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dc.contributor.authorCalderon-Gomez, Lirioen_US
dc.contributor.authorHartley-Tassell, Laurenen_US
dc.contributor.authorMcCormack, Ashlingen_US
dc.contributor.authorRingoir, Danielleen_US
dc.contributor.authorKorolik, Victoriaen_US
dc.date.accessioned2017-05-03T11:42:30Z
dc.date.available2017-05-03T11:42:30Z
dc.date.issued2009en_US
dc.date.modified2010-06-29T06:44:45Z
dc.identifier.issn03781135en_US
dc.identifier.doi10.1016/j.vetmic.2008.09.055en_AU
dc.identifier.urihttp://hdl.handle.net/10072/26159
dc.description.abstractSixty-two persistently colonising Campylobacter jejuni strains were tested for their ability to dominate colonisation of the chicken gastrointestinal tract in competition with each other leading to selection of dominant or "hyper-colonising" Campylobacter strains, which are able to displace others in the chicken intestinal tract. One such strain was shown to be a hyper-efficient coloniser of chickens, as it was able to displace other colonising strains, as well as maintain itself in the chicken intestinal tract for the duration of the 56-day broiler production cycle. Once colonisation was established, this hyper-colonising C. jejuni strain, 331, could not be displaced by other colonising or hyper-colonising strains. We proposed that a defined, hyper-colonising strain, or a cocktail of defined strains with a similar phenotype, could form the basis for biological control of unknown/uncharacterised Campylobacter strains from the environment that continuously colonise chicken flocks. To validate this approach, three different chicken infection trials were carried out. These trials demonstrated that the dominant strain of C. jejuni was able to colonise broiler chickens consistently and for the entire life of the birds irrespective of the day of inoculation and antimicrobial agents used in the feed to control other pathogenic micro-organisms. In addition, we have shown that the bio-control strain was able to replace other colonising strains at various points of a 56-day broiler production cycle irrespective of time and type of inoculation. This strain was also capable of re-establishing itself following the challenge with other strains, with and without re-challenge. This work represents a "proof of principle" that a defined C. jejuni strain could be used to biologically control circulation of uncharacterised environmental strains in commercial poultry flocks.en_US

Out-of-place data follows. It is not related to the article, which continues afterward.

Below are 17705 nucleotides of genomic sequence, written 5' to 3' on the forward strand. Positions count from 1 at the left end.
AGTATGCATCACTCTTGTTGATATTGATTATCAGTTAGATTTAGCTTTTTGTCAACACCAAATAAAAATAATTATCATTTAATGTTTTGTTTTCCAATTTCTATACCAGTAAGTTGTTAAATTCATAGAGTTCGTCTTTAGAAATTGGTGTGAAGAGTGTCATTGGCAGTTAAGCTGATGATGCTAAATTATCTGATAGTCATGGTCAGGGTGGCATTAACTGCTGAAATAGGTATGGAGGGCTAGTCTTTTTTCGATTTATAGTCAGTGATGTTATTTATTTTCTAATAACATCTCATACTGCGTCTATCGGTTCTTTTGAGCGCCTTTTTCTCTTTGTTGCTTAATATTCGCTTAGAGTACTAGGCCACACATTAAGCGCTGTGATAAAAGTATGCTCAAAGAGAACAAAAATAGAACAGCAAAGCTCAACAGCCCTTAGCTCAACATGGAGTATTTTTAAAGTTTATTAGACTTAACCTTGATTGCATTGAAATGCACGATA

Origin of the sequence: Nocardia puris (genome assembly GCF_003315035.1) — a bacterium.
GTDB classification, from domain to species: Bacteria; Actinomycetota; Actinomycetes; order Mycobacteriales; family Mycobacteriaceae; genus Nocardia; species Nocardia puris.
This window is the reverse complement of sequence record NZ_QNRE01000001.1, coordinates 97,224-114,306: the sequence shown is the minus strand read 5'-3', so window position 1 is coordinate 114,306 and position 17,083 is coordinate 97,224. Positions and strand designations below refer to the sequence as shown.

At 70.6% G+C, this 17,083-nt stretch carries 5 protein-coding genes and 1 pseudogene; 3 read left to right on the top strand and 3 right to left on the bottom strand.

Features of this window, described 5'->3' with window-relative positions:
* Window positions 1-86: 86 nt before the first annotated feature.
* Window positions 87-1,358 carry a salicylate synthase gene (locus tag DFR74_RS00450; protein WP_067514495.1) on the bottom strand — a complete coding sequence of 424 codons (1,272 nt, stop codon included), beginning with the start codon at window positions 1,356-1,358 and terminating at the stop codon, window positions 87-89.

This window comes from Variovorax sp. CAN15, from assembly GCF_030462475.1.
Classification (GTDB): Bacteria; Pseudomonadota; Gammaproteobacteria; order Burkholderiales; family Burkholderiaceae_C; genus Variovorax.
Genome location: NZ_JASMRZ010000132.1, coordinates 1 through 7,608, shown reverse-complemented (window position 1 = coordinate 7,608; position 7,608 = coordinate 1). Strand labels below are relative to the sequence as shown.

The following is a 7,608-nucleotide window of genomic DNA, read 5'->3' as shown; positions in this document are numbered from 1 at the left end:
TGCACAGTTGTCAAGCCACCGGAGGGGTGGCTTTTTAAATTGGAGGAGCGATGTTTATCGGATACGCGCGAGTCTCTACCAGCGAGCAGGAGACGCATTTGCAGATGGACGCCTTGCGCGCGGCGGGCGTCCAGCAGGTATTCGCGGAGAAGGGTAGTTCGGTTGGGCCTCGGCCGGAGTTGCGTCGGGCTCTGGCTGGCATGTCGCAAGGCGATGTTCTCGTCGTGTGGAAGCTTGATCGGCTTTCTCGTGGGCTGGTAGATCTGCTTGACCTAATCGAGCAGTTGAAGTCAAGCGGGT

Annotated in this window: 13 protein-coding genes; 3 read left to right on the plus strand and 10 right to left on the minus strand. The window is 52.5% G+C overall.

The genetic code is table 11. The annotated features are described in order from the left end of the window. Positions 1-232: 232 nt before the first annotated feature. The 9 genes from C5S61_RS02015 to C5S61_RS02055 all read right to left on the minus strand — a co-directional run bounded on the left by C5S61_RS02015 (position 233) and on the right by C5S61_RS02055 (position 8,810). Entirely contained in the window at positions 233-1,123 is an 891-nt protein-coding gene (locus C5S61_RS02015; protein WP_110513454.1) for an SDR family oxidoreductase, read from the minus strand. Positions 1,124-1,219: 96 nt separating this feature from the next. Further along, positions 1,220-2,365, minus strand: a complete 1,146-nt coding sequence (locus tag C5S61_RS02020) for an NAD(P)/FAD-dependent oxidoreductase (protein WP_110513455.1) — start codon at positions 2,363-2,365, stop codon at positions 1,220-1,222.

dc.description.peerreviewedYesen_US
dc.description.publicationstatusYesen_AU
dc.languageEnglishen_US
dc.language.isoen_AU
dc.publisherElsevier BVen_US
dc.publisher.placeNetherlandsen_US
dc.publisher.urihttp://www.sciencedirect.com/science/journal/03781135en_AU
dc.relation.ispartofstudentpublicationNen_AU
dc.relation.ispartofpagefrom353en_US
dc.relation.ispartofpageto361en_US
dc.relation.ispartofjournalVeterinary Microbiologyen_US
dc.relation.ispartofvolume134en_US
dc.rights.retentionYen_AU
dc.subject.fieldofresearchBacteriologyen_US
dc.subject.fieldofresearchcode060501en_US
dc.titlePotential use of characterised hyper-colonising strain(s) of Campylobacter jejuni to reduce circulation of environmental strains in commercial poultryen_US
dc.typeJournal articleen_US
dc.type.descriptionC1 - Peer Reviewed (HERDC)en_US
dc.type.codeC - Journal Articlesen_US
gro.date.issued2009
gro.hasfulltextNo Full Text


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